Mainers Find a Rush of Freedom Through Trail Running
What began as a pandemic necessity – with gyms closed and social distancing enforced – has become a bonafide obsession: Mainers all over the state have discovered or deepened their passion for trail running.
Alone or in groups, runners traverse the state’s many trail networks in an effort to maintain physical and mental health. In 2021, The Maine Bureau of Parks and Lands recorded an all-time high in visitor numbers at state parks, increasing eight percent on an already blockbuster record in 2020. What drives this fleet-footed trend and how can you join the pack?
The Marsh Island Trail Runners have seen a surge in numbers since the pandemic began. “Last fall, we reliably had between four and ten people attending each week,” said organizer Brian Olsen. “Now it is more like 20 to 30.” Members include all ages and backgrounds.“We’re seeing folks who have been running all their lives and people who are trying this crazy thing out for the first time.”
What draws these enthusiasts back week after week, whatever the weather? “At its core, trail running is more technical than road or treadmill running, but also more rewarding,” Olsen explained. “With rocks, roots, downed trees, and different trail surfaces, the experience can change almost every step, and you work an entire suite of smaller muscles and tendons for stability that you don’t use on a consistently flat surface.” There’s a meditative aspect, too. “It’s easier to stay present on the trail,” he said. “And you have to use a trail to get to some of the prettiest places in our state anyway. I’ve found that trail runners tend to be less focused on speed and more on the route. They also may be a little crazier.”
Beyond the group’s weekly Tuesday evening run, keep an eye out for its most infamous race: TUCARD (Terrifically & Unnecessarily Complicated Adventure Race and Duathalon). “In a state like Maine, where most of the land is privately owned, good trail running depends heavily on private landowners providing public access,” said Olsen. “We started TUCARD a few years ago as a fundraiser for land trusts that preserve public access. At its core, the race is about adversity amidst absurdity. Because really, it’s a very silly race. In the months beforehand, you only know where the race starts and where it ends – but there is no set course and a bunch of absurd rules. We’ve had bonuses for piggybacks, three-legged races, and racing in costume. It’s like being stuck inside a giant board game, where the Game Master creates new ‘house rules’ along the way… but a benevolent Game Master who is raising money for a land trust. None of that Hunger Games stuff. We haven’t lost anyone yet!”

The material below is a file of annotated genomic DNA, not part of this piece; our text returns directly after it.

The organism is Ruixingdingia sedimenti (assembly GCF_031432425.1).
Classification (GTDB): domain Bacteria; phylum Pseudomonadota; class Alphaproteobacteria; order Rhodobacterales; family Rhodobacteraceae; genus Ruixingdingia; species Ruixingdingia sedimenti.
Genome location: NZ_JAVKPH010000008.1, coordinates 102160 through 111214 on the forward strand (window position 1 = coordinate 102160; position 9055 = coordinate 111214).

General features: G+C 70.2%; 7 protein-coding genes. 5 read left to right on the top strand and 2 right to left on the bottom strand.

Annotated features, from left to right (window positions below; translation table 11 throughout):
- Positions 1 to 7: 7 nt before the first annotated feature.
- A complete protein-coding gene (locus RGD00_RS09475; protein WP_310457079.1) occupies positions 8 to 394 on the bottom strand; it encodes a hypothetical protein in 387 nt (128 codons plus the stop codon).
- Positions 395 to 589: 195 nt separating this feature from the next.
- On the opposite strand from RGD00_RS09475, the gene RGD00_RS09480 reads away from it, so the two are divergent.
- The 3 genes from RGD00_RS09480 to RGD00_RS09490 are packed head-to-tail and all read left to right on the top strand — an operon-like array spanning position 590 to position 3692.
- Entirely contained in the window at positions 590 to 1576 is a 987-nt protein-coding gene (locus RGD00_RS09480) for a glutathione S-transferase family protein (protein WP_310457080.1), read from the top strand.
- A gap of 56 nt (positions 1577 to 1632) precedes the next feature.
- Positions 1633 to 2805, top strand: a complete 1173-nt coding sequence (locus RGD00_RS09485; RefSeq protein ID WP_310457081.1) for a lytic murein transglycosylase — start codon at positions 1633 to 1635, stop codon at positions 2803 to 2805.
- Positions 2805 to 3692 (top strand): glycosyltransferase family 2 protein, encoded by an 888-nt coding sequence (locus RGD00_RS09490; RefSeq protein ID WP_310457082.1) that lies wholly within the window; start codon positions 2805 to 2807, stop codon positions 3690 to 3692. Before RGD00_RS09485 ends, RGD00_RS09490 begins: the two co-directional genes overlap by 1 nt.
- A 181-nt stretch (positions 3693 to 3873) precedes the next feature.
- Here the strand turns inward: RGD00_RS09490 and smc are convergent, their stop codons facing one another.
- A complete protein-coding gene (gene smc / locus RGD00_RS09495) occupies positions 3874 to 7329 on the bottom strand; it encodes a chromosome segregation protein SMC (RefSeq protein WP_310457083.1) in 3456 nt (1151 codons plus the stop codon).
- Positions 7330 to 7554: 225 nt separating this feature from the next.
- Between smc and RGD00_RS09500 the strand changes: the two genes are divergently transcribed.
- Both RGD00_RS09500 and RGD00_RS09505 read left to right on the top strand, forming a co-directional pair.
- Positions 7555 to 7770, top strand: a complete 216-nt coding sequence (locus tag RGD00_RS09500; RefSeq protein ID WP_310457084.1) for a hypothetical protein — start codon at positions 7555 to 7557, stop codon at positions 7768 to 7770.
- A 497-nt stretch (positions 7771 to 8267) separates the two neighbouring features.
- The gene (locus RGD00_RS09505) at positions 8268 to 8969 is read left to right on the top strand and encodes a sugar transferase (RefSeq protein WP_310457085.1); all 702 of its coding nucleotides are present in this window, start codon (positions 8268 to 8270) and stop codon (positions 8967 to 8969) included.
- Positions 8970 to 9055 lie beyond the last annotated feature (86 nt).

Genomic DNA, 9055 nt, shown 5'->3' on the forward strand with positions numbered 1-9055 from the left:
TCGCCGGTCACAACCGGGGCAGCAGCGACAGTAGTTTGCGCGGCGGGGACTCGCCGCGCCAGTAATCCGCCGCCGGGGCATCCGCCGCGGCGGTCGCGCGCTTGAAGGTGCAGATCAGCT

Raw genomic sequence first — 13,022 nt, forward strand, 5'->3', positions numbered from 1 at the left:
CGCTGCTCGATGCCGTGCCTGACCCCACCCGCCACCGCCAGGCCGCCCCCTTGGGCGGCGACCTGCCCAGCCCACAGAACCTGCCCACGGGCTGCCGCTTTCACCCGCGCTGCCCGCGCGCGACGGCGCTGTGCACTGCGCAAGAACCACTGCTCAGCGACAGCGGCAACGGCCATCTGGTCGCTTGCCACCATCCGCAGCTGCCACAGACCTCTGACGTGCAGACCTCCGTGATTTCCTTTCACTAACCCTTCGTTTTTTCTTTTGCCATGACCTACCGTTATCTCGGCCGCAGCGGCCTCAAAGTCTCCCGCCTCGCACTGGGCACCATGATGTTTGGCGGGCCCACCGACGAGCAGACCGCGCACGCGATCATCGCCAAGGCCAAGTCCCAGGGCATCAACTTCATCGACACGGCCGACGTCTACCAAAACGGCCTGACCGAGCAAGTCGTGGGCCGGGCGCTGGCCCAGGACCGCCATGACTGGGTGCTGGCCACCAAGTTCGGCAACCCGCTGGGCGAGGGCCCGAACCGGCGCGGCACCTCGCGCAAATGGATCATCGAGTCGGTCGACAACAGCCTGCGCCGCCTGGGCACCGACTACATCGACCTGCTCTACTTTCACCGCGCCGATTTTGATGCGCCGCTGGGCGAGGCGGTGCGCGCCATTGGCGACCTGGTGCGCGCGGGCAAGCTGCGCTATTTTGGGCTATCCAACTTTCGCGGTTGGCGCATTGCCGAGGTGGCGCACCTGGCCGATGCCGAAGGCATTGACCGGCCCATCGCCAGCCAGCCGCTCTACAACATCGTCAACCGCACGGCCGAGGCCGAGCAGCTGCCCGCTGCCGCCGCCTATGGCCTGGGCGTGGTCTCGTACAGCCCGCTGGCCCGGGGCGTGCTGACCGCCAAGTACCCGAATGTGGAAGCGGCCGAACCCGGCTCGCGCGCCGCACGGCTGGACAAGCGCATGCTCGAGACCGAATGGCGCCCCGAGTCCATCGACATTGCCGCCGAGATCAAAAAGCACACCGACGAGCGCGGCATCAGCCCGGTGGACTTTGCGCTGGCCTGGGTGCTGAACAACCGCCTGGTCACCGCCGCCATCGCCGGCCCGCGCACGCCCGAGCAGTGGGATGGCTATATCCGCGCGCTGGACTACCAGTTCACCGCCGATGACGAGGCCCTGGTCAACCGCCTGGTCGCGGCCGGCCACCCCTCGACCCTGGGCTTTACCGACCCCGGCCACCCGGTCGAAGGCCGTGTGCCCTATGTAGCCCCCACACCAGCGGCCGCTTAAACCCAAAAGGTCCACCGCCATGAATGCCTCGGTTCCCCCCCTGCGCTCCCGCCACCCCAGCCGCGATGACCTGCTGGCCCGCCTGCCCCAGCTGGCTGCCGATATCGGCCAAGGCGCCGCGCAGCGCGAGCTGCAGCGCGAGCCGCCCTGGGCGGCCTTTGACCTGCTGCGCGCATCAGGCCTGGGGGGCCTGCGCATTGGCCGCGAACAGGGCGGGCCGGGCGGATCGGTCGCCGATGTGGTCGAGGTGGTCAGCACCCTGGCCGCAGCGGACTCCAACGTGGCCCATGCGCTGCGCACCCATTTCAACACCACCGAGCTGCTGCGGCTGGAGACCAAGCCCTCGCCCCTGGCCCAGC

If you’re a veteran trail runner or just a newfound devotee, you might be ready to join Trail Monster Running Group of Southern Maine. This is no band of merry, fair-weather runners. The definition of a Trail Monster follows: “Someone who needs to run trails. There is no rain too heavy, mud too thick, snow too deep, or hill too big that a Trail Monster won’t run.” Intimidated? Run along. Intrigued? You’ll need to prove your dedication by showing up regularly to Saturday and Sunday group runs. Bradbury Mountain is the group’s most regular stomping ground. A strong sense of community is central to the Trail Monster ethos and members are expected to volunteer their time at one of the annual race series, which includes everything from snowshoe races to relays to the Riverlands 100, Maine’s first 100-mile ultra running race. Hosted at Androscoggin Riverlands State Park in Turner, intrepid soloists do four laps of the 25-mile route through rough, rooty terrain along the river and through dense woods within the 32-hour time limit.
Come snow or sun, the Midcoast Trail Runners of Maine meet weekly for a jaunt among the woods and waterways of the Midcoast region. Describing themselves as “A community of fun-loving girls and boys who run amok in the woods and mountains of midcoast Maine,” the group welcomes all paces. The group meets on Monday nights for a run of up to six miles. The location changes weekly – updated via Facebook– so you’ll get the chance to explore your area on foot while building a community with a group of like-minded endorphin-seekers.
Get the Gear
If the woods are calling, don’t go unprepared. Matt Bremermann at Fleet Feet Maine Running in Portland advises a few must-have gear items to keep you safe.
“The big thing is shoes – you need a trail shoe that fits your foot structure,” he said. “Many have a firmer tread to support your feet on rough trails.” Brands like Altra and Salomon make sneakers specifically designed for this kind of adventure, while Kahtoola offers traction treads for slippery conditions.
If you’re venturing out alone, it’s worth investing in a device to track your location. Garmin, Phoenix, and Apple products can also track your vital signs and statistics, so you can see how your health and performance improve over time.
Beyond this, “visibility and hydration are top concerns,” said Bremermann. Look for a lightweight running bottle or pack with high-visibility details and consider a headlamp if running at night.
Saisie Moore is a freelance writer and editor based in Portland, Maine.